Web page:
visualized because of good-excellent
quality CT PE exams
• Normal function of the lung is to act as a
filtration unit for small clots1

• Anticoagulation risks:
– 7-10% morbidity in elderly

– mortality 1%1

1Goodman, et al. Radiology 2005;234:654-658


Increasing incidence of PE, but unchanged mortality

Sheh SH, et al. AJR 2012;198:1340-1345


Decreasing case-fatality rate

Sheh SH, et al. AJR 2012;198:1340-1345
Clot Location
• Hemodynamically Stable patients (89%)1
– Central worse than peripheral

• Hemodynamically Unstable patients

– Mortality unrelated to clot location1

1Vedovati MC, et al. Chest 2012;142:1417-24

Isolated Subsegmental PE
• 10% of PEs detected on CTPA1

• Do US proximal DVT in the legs.1 If negative

and patient is…
– Low risk for recurrent VTE (DVT or PE)
• Clinical surveillance (Not anticoagulation!)

– High risk for recurrent VTE

• Anticoagulation if permissible
1Kearon et al. CHEST 2016;149:315-352
Acute PE
• Abrupt obstruction of blood flow in a
pulmonary artery

• Central filling defect

• Occlusive or nonocclusive
Acute PE- Prognostic signs
• Shock, prolonged hypotension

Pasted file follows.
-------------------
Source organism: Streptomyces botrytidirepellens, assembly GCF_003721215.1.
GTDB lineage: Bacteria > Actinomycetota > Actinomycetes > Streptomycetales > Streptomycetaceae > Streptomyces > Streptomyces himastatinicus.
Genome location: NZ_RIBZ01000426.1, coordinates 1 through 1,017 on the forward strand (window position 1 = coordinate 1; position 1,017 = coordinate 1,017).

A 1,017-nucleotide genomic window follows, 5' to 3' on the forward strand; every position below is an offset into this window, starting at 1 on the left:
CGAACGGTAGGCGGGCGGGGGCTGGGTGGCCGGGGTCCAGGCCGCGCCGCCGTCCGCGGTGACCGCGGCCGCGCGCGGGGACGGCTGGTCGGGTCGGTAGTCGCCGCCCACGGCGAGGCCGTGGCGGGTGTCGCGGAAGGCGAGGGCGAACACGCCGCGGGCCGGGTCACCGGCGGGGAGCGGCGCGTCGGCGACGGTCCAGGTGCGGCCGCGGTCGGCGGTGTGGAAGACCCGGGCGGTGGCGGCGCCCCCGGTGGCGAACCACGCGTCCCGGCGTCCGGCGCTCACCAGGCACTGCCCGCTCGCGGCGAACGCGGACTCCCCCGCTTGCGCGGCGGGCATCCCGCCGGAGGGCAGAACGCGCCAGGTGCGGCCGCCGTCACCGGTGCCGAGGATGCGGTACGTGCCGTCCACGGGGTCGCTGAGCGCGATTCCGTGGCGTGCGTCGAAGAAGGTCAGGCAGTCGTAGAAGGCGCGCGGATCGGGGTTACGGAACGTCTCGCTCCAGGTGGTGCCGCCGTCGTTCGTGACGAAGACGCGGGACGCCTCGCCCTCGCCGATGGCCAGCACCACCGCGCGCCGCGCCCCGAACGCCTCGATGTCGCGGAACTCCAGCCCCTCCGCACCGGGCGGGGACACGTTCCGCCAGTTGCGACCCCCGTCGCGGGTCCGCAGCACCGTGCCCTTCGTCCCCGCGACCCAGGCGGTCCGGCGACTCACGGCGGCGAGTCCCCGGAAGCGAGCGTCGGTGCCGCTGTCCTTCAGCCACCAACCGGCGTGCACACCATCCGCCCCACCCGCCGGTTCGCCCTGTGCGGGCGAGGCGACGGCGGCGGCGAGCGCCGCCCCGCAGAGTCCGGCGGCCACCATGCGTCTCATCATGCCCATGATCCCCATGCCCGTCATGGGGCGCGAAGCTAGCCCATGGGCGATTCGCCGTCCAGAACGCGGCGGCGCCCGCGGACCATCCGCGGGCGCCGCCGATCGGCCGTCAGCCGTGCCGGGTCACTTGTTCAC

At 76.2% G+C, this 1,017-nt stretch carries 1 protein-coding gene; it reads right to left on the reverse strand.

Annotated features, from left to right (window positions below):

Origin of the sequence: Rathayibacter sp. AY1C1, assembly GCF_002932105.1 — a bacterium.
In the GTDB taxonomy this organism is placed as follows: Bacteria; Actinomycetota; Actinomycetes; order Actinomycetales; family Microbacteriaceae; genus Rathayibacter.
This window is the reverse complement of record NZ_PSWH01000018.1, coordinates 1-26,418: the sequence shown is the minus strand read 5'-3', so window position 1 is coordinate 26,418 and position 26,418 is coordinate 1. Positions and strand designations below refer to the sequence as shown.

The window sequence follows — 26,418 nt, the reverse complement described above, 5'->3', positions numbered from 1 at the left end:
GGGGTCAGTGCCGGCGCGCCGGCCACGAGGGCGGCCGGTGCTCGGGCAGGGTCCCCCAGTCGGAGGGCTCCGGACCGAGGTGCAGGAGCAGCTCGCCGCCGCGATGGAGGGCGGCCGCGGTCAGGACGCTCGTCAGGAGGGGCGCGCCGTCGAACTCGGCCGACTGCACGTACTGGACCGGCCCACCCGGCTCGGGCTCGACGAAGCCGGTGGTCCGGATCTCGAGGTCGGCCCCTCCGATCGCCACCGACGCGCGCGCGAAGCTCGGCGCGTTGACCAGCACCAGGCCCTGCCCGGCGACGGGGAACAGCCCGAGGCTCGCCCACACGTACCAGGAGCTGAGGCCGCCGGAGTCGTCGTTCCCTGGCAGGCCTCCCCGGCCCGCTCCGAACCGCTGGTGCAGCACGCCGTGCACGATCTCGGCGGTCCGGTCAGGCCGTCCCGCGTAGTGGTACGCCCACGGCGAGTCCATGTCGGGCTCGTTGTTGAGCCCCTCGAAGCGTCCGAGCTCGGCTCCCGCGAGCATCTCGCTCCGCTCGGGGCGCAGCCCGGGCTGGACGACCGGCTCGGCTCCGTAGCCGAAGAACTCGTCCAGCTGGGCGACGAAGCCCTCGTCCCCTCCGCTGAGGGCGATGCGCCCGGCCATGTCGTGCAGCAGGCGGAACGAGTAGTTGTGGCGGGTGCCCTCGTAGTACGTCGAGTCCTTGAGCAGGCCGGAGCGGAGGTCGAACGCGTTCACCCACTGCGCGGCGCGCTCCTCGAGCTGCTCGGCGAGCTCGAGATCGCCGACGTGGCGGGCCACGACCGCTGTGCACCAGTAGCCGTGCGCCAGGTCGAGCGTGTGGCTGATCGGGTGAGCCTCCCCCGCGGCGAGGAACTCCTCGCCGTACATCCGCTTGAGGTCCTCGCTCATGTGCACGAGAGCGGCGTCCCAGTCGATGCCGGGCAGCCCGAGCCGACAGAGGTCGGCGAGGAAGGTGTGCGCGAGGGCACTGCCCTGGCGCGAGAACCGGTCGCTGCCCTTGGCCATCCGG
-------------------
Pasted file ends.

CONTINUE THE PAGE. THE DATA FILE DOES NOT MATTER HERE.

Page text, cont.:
• Right ventricular strain

Right heart strain

• Dilated RV
• Bowing of interventricular
• Ratio of transverse
diameter RV: LV > 0.9
• May not be related to long-
term mortality1
1Morris MF, et al. AJR 2012;198:1346-1352
Normal heart 9 weeks later, following
Acute PE , Right heart strain resolution of most of the pulmonary
Pulmonary Hypertension
• Main PA > 3 cm

• Ratio of Main PA / Ascending aorta > 1

Mahammedi A, et al. JTI 2013;28:96-103

Pitfalls — Artifacts
• Respiratory motion artifact

• Streak artifact in RUL

• Quantum mottle

• Pulsation Artifact

• Volume averaging on thicker slices

ROI average 152 HU
Anatomic Mimics
• Pulmonary vein

• Mucoid impacted bronchus

• Lymph nodes near vascular branchpoints

– Differentiate from chronic PE
Physiologic factors
• Abnormal venous inflow into the right
– Transient interruption of contrast (TIC)
from IVC
– SVC obstruction

• Intrapulmonary shunt
• Extrapulmonary shunt due to PFO
Transient interruption of the contrast
Known PFO
• Short-term R L shunt
• Use a longer scan delay

• Quiet respiration
• Not deep inspiration
– Further  RA pressure  risk of
paradoxical embolus

• Use a new IV
Pathologic Mimics
• Tumor emboli

• Primary malignancy: pulmonary artery


• PA in situ thrombus (not embolic)